Jerry Birdwell, a member of the Executive Committee of Friends of Town Mountain, discusses landslides and the proposed steep slope subdivision called Town Mountain Cove in an e-mail to Cecil Bothwell, reporter for the Xpress.
"It is baffling to me why Buncombe County officials have so far shown such indifference to potential hazards [posed by] steep-slope, high-density development in this county in view of multiple landslides in Western North Carolina, at least one of which resulted in the loss of life...
..."As my home was under construction, the owner/builder (from out of state) on the lot next to me ordered a major clear-cut for a view and home site. After lengthy blasting and cuts and filling, the house was completed. He then sold it three years later."
"Within the first week after the new owners took possession, during a rainy week, cracks began to show up in the fill areas. As rains increased, the fill land began to slide, increasing as the rain increased. My new neighbors, in fear for their lives, moved into a hotel during evaluation of the safety of the house. 'Fortunately,' only one corner of the foundation moved. Ultimately, a $130,000 engineered retaining wall stabilized the house, but the garage and parking area were lost. Rocks and debris covered two streets and a multi-acre building site below. Today, the slide-area scar can be seen from the Haw Creek overlook on the Blue Ridge Parkway."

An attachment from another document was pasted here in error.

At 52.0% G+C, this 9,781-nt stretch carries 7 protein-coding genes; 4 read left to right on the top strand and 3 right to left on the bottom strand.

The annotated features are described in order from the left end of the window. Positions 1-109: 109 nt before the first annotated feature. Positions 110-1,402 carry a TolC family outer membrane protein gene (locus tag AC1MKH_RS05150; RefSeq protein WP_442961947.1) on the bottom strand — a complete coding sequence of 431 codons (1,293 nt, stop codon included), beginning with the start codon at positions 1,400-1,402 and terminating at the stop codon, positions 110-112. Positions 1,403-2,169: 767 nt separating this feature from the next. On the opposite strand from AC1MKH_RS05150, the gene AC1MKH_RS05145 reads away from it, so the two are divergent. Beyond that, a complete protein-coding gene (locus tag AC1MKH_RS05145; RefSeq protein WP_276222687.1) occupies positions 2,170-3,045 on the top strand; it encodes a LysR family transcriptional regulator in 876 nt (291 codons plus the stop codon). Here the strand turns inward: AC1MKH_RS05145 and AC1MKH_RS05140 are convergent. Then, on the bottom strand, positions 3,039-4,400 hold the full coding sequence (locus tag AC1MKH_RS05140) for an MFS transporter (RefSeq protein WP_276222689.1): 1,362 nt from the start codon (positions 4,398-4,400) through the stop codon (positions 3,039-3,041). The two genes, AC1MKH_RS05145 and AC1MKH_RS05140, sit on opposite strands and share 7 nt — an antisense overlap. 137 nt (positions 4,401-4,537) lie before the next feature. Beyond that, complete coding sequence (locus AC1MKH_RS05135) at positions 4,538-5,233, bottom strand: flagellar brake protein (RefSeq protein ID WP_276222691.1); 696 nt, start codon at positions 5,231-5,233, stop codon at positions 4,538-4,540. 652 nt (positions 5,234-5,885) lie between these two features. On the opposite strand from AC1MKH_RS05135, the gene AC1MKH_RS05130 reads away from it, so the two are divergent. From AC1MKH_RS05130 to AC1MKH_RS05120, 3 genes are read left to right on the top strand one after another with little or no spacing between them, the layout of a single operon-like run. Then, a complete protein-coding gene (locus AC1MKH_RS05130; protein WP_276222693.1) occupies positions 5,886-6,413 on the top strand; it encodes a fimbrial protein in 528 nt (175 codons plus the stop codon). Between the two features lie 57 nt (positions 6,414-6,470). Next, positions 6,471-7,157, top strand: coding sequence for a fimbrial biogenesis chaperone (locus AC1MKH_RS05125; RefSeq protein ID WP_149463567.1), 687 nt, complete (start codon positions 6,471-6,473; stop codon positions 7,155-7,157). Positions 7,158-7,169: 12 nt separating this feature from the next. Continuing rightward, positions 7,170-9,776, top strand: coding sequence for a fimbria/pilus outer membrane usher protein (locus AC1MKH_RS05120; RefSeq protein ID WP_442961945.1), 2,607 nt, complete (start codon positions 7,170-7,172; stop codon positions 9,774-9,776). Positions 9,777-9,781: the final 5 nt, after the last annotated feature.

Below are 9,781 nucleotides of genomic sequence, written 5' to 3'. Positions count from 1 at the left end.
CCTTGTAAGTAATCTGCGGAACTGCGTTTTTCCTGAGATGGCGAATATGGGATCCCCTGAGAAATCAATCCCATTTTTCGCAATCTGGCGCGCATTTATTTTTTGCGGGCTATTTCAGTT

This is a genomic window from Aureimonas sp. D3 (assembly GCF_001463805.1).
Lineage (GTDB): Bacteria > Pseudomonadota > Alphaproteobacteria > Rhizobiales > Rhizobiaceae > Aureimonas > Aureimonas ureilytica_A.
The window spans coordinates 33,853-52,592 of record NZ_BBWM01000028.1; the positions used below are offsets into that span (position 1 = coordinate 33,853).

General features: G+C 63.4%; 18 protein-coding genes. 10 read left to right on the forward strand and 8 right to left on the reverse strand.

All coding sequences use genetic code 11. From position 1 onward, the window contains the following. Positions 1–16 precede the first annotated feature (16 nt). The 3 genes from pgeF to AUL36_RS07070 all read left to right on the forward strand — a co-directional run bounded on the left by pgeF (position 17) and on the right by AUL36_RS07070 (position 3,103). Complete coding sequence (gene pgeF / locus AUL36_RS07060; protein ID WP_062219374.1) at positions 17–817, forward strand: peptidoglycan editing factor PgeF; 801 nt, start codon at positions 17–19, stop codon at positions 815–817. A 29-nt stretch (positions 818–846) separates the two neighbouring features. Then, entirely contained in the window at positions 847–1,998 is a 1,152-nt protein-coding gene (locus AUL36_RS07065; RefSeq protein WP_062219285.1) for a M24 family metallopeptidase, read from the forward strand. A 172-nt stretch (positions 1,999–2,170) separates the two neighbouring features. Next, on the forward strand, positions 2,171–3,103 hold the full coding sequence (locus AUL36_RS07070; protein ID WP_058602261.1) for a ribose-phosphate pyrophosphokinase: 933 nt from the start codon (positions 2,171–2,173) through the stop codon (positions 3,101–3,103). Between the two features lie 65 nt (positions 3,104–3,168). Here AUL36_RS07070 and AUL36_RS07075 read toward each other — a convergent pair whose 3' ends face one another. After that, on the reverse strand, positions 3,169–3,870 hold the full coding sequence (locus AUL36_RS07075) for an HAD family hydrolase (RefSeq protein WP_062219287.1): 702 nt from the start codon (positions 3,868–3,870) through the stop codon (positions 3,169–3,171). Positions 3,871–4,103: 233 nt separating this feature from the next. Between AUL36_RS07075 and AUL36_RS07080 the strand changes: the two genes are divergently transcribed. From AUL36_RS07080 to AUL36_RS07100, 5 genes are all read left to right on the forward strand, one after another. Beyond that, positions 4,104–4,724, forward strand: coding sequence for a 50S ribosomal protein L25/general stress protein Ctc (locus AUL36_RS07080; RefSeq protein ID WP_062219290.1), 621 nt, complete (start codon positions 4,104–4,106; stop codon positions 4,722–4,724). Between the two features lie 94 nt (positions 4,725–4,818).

Birdwell's neighbor, who declined to be named in print, confirmed the details of the story. Birdwell's own building contractor, he noted, "was super-cautious. We did very little clearing and, in fact, may have left trees too close to the house." But clear-cutting next door, he noted, "opened up a wind tunnel, and we have lost 13 or more 75- to 100-year-old trees that have been blown down.
Original article in Mountain Xpress